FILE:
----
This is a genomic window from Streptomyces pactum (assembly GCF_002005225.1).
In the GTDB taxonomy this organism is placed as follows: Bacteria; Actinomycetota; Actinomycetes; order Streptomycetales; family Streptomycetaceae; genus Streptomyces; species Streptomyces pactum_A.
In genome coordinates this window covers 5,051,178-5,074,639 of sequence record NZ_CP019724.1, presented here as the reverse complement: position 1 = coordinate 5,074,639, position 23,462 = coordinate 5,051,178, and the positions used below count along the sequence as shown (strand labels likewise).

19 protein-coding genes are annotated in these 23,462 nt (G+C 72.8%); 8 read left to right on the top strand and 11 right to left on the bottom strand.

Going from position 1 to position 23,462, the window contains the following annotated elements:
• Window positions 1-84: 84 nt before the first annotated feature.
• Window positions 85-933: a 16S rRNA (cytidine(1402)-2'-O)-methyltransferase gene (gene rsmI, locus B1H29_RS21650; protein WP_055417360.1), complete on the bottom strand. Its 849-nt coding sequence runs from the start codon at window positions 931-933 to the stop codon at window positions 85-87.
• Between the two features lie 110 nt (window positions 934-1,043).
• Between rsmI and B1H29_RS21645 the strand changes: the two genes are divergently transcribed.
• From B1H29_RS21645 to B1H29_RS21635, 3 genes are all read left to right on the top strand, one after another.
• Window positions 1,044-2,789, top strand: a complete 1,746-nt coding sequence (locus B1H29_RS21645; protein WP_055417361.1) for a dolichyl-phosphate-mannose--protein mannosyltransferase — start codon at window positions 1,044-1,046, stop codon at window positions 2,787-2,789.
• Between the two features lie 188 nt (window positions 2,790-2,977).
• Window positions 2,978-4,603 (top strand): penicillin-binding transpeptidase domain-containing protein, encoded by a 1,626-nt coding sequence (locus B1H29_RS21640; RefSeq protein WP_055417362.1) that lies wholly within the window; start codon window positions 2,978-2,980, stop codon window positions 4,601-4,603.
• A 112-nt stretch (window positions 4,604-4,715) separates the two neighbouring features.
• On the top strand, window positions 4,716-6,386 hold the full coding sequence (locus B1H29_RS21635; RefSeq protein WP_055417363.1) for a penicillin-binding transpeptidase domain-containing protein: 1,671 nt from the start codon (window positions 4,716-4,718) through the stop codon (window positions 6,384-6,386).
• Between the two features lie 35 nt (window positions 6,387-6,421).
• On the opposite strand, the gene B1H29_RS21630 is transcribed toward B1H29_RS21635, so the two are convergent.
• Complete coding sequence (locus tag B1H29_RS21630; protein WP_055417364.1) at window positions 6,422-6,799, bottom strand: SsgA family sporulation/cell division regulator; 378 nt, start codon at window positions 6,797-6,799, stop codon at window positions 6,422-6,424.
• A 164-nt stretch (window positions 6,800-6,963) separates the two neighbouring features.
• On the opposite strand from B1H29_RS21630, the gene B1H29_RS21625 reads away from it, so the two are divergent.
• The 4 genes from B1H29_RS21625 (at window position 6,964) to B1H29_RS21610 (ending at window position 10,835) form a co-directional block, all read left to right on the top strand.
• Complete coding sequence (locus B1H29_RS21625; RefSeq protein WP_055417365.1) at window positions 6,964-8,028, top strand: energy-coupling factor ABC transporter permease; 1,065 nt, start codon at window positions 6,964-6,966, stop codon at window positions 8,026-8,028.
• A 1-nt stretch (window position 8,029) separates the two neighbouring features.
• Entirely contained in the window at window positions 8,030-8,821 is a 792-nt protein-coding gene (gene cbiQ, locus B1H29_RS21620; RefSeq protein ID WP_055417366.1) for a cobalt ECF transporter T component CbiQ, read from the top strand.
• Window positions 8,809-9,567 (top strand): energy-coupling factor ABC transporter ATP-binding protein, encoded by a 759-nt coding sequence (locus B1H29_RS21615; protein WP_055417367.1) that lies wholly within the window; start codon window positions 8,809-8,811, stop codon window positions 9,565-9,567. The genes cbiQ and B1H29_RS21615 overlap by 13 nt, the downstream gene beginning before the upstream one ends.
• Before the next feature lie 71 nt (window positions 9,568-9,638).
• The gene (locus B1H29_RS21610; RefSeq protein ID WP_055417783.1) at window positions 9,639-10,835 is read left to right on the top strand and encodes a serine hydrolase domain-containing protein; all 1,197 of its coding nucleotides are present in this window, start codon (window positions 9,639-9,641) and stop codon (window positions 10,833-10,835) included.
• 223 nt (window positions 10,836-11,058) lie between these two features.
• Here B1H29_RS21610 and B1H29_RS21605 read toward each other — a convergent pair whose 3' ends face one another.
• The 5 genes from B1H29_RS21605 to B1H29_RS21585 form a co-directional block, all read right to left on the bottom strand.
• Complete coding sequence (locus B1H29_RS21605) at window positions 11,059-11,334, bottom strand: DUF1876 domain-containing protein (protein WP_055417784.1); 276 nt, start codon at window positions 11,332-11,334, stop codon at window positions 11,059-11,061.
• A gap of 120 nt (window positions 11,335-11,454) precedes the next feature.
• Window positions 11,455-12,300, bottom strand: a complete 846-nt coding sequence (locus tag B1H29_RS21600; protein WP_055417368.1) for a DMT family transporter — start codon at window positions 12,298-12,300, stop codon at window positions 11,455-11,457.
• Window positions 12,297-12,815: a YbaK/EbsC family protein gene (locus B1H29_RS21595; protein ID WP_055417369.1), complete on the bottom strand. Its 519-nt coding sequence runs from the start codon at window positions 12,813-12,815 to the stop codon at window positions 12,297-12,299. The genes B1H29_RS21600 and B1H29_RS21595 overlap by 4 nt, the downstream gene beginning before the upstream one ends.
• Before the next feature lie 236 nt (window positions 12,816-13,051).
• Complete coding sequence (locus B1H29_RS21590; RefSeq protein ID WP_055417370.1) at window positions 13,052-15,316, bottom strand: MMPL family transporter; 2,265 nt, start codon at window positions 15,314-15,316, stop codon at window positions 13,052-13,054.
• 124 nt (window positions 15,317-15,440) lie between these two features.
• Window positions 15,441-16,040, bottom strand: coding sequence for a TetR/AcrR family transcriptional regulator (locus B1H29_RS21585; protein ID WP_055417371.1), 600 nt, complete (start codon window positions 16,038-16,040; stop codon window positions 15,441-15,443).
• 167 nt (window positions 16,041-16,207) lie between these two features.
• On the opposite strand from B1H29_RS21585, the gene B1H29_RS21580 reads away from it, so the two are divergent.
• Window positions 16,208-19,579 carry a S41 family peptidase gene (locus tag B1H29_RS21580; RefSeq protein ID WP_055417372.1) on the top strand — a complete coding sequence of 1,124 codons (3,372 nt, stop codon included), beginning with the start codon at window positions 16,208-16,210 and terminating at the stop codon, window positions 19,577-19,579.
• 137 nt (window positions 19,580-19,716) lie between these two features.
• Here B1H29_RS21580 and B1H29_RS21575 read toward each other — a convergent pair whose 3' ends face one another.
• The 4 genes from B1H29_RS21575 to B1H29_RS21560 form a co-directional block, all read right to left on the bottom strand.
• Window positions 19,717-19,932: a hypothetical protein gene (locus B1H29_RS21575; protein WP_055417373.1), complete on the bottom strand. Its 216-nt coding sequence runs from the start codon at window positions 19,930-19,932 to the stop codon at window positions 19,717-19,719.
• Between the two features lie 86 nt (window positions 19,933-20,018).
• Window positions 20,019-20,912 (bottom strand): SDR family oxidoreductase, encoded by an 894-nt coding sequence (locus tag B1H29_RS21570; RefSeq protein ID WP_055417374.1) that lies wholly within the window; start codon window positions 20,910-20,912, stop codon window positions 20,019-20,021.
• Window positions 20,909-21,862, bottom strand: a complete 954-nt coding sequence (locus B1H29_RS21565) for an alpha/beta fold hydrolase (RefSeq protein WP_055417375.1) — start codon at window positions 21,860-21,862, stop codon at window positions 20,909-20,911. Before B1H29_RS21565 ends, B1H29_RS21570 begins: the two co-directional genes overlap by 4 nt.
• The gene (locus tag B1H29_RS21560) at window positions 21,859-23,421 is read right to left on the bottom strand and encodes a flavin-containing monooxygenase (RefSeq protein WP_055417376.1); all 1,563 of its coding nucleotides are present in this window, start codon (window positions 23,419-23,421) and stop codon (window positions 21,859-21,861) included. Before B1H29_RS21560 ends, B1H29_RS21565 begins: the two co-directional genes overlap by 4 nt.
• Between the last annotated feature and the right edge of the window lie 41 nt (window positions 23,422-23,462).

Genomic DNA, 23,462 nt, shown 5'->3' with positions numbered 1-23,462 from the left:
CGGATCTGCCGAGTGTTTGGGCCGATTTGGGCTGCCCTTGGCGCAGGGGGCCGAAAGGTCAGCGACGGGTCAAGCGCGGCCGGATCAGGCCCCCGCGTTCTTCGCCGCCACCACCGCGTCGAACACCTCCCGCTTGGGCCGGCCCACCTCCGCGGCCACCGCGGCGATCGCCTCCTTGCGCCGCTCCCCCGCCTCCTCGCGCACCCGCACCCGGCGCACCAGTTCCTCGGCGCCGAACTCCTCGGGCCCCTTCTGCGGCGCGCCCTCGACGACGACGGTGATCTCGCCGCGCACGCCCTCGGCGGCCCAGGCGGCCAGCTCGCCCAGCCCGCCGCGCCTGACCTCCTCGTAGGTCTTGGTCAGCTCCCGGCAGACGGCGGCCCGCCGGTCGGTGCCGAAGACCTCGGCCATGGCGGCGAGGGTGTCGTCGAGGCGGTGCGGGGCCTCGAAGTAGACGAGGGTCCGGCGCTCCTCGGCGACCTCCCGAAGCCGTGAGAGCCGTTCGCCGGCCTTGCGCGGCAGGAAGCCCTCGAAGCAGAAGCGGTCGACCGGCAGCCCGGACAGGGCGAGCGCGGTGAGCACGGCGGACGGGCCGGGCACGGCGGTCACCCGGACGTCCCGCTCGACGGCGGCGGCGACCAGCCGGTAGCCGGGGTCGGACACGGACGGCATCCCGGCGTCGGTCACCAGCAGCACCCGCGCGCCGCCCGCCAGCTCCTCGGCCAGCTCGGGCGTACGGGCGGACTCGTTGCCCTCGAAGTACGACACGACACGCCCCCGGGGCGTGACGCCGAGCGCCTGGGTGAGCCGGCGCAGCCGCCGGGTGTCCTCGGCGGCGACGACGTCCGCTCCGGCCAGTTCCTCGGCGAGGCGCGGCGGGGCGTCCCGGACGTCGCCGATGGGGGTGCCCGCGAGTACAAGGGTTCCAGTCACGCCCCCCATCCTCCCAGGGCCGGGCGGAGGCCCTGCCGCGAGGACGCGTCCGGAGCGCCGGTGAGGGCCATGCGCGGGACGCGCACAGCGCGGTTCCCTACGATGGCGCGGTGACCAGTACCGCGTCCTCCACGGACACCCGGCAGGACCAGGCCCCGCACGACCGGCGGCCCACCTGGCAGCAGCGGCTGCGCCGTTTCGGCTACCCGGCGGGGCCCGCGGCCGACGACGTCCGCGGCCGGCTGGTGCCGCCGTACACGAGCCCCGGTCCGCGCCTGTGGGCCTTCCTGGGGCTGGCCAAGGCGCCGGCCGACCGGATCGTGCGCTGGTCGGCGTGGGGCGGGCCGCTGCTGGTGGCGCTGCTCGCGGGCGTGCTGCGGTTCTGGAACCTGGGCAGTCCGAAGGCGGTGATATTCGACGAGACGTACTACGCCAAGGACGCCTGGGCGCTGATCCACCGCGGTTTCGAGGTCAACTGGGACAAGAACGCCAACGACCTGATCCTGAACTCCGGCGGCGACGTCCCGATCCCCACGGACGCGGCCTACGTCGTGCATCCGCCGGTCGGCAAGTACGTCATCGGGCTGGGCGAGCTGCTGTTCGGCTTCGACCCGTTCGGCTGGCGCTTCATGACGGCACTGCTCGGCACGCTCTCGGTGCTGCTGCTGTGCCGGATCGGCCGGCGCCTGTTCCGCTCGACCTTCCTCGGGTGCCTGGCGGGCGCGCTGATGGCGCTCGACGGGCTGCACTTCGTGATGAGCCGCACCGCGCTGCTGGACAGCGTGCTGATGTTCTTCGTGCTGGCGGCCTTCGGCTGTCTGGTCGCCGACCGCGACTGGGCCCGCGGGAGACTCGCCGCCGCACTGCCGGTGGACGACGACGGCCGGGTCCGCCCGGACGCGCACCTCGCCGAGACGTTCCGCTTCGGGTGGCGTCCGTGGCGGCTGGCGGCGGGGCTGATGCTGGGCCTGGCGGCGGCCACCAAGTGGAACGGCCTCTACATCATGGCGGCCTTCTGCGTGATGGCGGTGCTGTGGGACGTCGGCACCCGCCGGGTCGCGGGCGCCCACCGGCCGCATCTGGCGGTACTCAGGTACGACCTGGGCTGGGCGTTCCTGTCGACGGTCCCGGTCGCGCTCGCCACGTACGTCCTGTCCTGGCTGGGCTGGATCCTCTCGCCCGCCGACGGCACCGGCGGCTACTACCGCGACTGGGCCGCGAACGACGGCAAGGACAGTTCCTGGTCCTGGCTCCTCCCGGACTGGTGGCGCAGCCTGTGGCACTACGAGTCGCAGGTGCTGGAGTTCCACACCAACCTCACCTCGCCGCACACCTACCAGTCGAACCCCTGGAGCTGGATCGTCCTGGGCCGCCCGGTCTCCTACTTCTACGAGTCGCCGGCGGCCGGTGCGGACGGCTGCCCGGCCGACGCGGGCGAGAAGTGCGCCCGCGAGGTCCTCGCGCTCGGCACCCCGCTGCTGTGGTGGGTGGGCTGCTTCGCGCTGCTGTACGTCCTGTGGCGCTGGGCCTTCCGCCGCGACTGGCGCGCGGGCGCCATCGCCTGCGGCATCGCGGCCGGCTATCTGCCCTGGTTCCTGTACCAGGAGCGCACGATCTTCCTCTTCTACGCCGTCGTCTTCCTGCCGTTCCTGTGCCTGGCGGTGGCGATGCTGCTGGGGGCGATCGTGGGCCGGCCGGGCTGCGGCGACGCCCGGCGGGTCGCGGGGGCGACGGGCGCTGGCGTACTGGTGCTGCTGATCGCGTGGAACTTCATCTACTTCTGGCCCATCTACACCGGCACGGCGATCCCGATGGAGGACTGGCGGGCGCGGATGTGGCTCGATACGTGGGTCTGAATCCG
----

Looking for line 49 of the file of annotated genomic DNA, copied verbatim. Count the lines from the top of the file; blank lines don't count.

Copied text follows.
• The gene (locus tag B1H29_RS21560) at window positions 21,859-23,421 is read right to left on the bottom strand and encodes a flavin-containing monooxygenase (RefSeq protein WP_055417376.1); all 1,563 of its coding nucleotides are present in this window, start codon (window positions 23,419-23,421) and stop codon (window positions 21,859-21,861) included. Before B1H29_RS21560 ends, B1H29_RS21565 begins: the two co-directional genes overlap by 4 nt.